Still, we all want to Find Out How It Ends.

The final movie has been garnering its share of praise. I even heard some wondering if it might score a best picture nomination. It’s got a 96% fresh rating on Rottentomatoes, an 87 on Metacritic, and is making money hand over fist, to the adulation of throngs of fans. I went and saw it last night, expectations set to Full Speed Ahead. It was just okay. Yes, we found out how the series ends, and lots of fighting was involved, with a suitably epic LOTR feel at the end, but I couldn’t help walking away feeling like this adaptation was set up for failure from the beginning.


There’s just too much in the book, and fans are too tied to the original. So the movie is reduced to a pinball-like approach, with the main characters doing action after action, some of which are explained and justified in the movie, some of which rely on you being familiar with the book. That’s not the formula for a successful adaptation. For example, if you haven’t read the book, then you don’t have a clue why the Resurrection Stone is important or even mentioned. You probably only have a vague idea of what exactly happened with Snape. Where the heck did the Grey Lady come from? Stuff like this works if you’re familiar with the source material, but it comes across as confusing and contrived if you’re not.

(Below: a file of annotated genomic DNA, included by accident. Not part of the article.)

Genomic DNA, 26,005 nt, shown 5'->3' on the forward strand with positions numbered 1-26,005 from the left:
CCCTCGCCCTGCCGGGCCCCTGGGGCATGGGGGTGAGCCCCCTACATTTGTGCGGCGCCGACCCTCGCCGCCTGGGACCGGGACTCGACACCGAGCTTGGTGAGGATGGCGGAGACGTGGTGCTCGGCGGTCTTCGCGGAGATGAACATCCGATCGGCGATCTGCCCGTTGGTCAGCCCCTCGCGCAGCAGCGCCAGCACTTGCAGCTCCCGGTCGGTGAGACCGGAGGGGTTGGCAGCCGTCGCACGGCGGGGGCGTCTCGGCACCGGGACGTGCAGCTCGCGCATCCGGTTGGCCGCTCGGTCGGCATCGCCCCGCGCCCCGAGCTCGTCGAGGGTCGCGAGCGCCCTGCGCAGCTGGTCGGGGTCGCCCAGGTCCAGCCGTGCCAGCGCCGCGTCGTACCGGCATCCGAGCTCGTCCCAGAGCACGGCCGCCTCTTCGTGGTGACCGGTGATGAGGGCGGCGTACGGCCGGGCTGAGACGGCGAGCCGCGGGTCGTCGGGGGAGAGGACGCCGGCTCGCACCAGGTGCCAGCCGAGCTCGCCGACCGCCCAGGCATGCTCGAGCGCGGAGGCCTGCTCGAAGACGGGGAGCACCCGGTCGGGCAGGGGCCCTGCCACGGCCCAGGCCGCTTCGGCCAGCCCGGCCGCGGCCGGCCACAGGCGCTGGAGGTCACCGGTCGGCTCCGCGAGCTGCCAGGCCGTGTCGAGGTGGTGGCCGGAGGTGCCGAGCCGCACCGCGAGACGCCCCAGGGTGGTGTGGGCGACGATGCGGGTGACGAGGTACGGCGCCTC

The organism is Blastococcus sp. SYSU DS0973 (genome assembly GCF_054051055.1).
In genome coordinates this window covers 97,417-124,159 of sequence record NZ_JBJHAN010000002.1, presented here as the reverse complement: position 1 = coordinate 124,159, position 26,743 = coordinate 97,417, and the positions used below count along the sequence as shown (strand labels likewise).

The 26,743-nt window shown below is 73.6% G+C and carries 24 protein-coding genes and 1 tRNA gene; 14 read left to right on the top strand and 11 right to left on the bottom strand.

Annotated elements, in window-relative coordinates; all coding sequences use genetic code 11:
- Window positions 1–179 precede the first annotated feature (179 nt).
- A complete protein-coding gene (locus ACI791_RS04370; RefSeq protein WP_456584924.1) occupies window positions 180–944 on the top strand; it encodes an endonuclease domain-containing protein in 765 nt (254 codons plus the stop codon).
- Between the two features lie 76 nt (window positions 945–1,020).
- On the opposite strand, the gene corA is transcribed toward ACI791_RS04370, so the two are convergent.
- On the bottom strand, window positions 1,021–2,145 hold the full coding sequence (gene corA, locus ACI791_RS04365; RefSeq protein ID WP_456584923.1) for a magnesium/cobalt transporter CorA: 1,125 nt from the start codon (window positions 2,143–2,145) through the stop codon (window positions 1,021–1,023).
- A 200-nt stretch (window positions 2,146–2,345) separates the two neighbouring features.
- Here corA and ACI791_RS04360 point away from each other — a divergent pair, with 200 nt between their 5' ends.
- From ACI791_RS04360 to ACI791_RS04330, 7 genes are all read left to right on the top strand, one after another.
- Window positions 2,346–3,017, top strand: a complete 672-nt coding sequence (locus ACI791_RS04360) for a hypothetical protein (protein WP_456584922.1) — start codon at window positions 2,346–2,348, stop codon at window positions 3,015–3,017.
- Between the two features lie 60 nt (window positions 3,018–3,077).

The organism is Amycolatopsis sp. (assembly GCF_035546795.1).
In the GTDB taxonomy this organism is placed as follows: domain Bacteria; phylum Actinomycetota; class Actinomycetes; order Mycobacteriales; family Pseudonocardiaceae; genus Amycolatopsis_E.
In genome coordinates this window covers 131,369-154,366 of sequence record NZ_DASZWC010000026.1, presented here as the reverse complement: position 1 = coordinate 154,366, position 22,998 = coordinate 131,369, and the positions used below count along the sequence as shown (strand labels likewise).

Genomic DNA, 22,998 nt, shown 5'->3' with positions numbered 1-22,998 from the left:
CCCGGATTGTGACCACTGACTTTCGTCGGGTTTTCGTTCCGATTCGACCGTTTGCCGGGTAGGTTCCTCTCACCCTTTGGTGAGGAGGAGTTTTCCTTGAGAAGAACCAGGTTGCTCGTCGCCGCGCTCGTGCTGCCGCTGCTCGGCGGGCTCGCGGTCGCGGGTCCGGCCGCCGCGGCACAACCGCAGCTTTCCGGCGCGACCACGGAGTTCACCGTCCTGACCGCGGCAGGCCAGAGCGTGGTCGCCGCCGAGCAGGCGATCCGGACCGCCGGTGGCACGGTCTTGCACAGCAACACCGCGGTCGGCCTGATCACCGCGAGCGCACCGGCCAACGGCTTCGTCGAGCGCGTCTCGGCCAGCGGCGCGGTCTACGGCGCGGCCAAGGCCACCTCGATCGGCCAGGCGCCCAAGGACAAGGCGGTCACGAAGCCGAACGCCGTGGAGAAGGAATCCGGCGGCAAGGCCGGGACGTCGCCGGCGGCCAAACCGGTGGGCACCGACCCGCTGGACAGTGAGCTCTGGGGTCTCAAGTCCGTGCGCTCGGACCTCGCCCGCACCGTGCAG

Plus, the adaptation continued to highlight structural flaws of the book itself (something I noted in my review of 7:1). Problems are solved by convenience and stupidity on the part of evil. SPOILER ALERT: So you’re Voldemort. You’ve been waiting for well over a decade to kill Harry Potter. You’ve finally done it, with a big triumphant death spell. And . . . you have a minor minion go check him to make sure he’s dead? And you have his best friend Hagrid carry the body back? Haven’t you ever heard of the double tap? I mean, even Zombieland highlighted the importance of this. You’re the lord of evil, dude. Act like it. Decapitate the little brat. Burn his body to ash. It’s hard to fake being ash, you know. And when you do come back to gloat, what’s up with letting Neville Longbottom monologue for that long? Kill him, too. The fact is, if Voldemort acted like half the evil lord he’s supposed to be, the ending of the book wouldn’t work. At all. And even getting to the ending is nothing more than a series of hoops to jump through. The conflict in the story is driven by coincidence, chance and blind fumbling in the dark. That ain’t the way to write a blockbuster novel.

That said, did I enjoy myself in the movie? Mostly, yes. It was lots of fun to see some characters have their moment, and to see the End at last. I just grow wistful thinking about what might have been.

This is no Best Picture. This isn’t deserving of the scores and praises being heaped upon it. It ain’t The Dark Knight. It’s a well-produced adaptation with slick special effects, okay acting, and a large amount of cultural good will.

That’s my story, and I’m sticking to it.

I’d love to entertain other opinions, though. Thoughts?

Harry Potter and the Half Blood Prince